The Italy Police Department would like to ask Italy residents to remember fallen police officers killed in the line of duty and the Italy Police Officers, who risk their lives everyday, during National Police Week—May 13th-19th, 2012.
The police department will soon be distributing C.O.P.S. (Concerns of Police Survivors) blue ribbons throughout the community to display on car antennas to show support of our local police department.The police department also asks businesses and residents to display signs supporting our officers during that week.
Remember to thank an officer for their sacrifices they make to keep Italy a safe community.
History of National Police Week (from the Concerns of Police Survivors’ website)
Little did anyone know back in October, 1962, that it would take 20 years for any police group to actually celebrate National Peace Officers’ Memorial Week.
In August, 1981, newly-elected National Secretary of the Fraternal Order of Police (FOP) Auxiliary, Suzie Sawyer, made a motion at the FOP Auxiliary National Post-Conference Board Meeting to sponsor a National Peace Officers’ Memorial Day Service. After much discussion about the activity being too much for this small organization to handle, newly-elected National President Trudy Chapman “vacated her position” as President and talked to the group about the need for the Auxiliary to have a national project to support the law enforcement profession. After a vote of the National Auxiliary Board at that meeting, the first National Peace Officers’ Memorial Day Service was held in Washington, DC, on May 15, 1982, on Capitol Hill in the small, beautiful “Senate Park”. Only 125 people attended, but the activity proved to be promising. Then FOP National President Leo Marchetti vowed the FOP’s support in increasing attendance at that activity.
On the eve of the second National Peace Officers’ Memorial Day Service on May 14, 1983, much to the surprise of police officers and Auxiliary members who planned to attend, ten young widows came to Washington, DC, to attend that Memorial Day Service. Once the survivors began meeting with police officers, emotions started to flow. The women from the Auxiliary were asked to serve as hostesses for these survivors and the women all left the host hotel to find a nice, quiet place where everyone could talk.
After several hours of open discussion about their new life following the traumatic death of their police officer, the surviving spouses realized they had now become “the bad reminder of law enforcement’s ultimate demand.” All too often, they talked about abandonment by the agency that once promised they would always be part of the police family. Following the emotional discussion, a young police survivor by the name of Lynn Bolton from Eau Claire, WI, came forward to talk with Suzie Sawyer and Trudy Chapman about what had just transpired at that meeting of survivors. “This is the greatest thing that has happened to me in the past year,” the young widow said. “I have finally found people who understand what I am having to deal with. Next year couldn’t we have a seminar?”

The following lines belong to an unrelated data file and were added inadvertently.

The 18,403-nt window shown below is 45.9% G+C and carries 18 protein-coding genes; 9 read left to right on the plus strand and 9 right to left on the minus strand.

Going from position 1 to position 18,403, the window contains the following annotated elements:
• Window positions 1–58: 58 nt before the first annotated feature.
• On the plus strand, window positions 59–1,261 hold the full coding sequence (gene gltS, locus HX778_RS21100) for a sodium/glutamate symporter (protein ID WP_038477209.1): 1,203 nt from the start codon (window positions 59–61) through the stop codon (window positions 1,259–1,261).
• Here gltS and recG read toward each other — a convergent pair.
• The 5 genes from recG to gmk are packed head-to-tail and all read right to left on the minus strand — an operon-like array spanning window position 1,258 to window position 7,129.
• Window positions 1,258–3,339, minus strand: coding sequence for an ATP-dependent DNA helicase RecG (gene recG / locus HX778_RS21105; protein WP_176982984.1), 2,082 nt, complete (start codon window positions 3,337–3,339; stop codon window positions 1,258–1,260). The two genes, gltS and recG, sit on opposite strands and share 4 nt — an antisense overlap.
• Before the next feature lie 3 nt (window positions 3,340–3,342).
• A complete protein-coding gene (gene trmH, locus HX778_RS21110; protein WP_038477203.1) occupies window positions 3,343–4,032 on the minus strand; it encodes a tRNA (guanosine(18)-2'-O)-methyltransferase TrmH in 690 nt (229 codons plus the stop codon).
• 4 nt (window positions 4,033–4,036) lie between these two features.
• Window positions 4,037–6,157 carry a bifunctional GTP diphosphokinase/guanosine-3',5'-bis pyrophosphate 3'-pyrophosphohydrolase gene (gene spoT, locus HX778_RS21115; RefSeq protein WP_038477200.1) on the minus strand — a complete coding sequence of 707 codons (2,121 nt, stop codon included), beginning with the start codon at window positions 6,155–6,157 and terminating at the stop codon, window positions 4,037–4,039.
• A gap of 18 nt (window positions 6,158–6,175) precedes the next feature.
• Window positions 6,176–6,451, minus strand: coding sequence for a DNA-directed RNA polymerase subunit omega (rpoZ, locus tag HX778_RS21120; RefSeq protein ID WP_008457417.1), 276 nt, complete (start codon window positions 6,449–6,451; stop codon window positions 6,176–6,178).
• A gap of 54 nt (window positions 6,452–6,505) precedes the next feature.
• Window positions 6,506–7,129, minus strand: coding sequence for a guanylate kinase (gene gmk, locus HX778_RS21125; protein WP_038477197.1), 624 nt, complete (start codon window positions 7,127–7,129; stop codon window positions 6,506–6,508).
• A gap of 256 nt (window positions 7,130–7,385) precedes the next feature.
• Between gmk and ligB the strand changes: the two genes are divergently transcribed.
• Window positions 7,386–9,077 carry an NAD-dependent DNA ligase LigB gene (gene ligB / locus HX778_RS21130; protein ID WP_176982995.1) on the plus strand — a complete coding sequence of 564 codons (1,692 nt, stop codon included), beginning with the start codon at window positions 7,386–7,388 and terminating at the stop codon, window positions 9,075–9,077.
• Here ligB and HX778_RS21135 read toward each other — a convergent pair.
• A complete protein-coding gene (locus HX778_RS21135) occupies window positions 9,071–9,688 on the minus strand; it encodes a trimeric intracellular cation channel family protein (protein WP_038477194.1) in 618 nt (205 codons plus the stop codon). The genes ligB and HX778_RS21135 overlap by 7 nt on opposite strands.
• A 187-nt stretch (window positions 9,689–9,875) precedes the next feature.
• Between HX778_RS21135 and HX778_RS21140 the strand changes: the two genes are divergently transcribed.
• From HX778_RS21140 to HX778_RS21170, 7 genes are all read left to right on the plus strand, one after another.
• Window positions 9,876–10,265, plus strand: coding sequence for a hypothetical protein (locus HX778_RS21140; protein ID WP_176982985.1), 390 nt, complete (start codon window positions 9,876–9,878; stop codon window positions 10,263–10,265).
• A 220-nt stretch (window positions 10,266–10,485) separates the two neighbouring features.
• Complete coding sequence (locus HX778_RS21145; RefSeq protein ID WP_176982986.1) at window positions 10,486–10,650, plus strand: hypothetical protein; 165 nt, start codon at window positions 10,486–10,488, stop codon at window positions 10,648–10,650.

Suzie Sawyer replied, “And what would we talk about — death?”
“Yes”, was Lynn Bolton’s response. “Somebody needs to talk about death in law enforcement!”
So on May 14, 1984, the first National Police Survivors’ Seminar was held. The luncheon was sponsored by the Fraternal Order of Police. At that seminar the survivors felt such a tremendous closeness that they voted unanimously to organize their own national, peer- support organization. Concerns of Police Survivors, Inc. was born on that day.
Later that year in October of 1984, President Ronald Reagan signed into law the legislation that allowed the National Law Enforcement Officers Memorial Fund to begin raising money for an appropriate monument in Washington, DC, honoring the fallen law enforcement officers of America. That effort was spearheaded by Congressman Mario Biaggi, a Democrat from New York who was the most highly-decorated police officer in the history of the New York Police Department. Senator Claiborn Pell was also offered an honorary position on that board since he was instrumental in seeing that legislation passed through the U.S. Senate.
In 1989, the first annual Candlelight Vigil was held at the site of the soon-to-be constructed National Law Enforcement Officers Memorial in Judiciary Square in Washington, DC. In October, 1991, the National Law Enforcement Officers Memorial was dedicated by President George Bush. Today that Memorial Wall carries the names of over 16,000 law enforcement officers killed in the line of duty.While police agencies may have celebrated National Police Week on the local level years ago, today there is a new heightened awareness of National Police Week.
Concerns of Police Survivors, Inc. distributes a half million blue ribbons for law enforcement agencies to tie to their car antennas to call national attention to this day; the U.S. Congress has passed legislation that allows the U.S. flag to be flown at half staff on May 15; numerous police organizations hold memorial services locally, regionally, and on a statewide level during that week; police departments may have open houses, SWAT team demonstrations, etc. to promote National Police Week.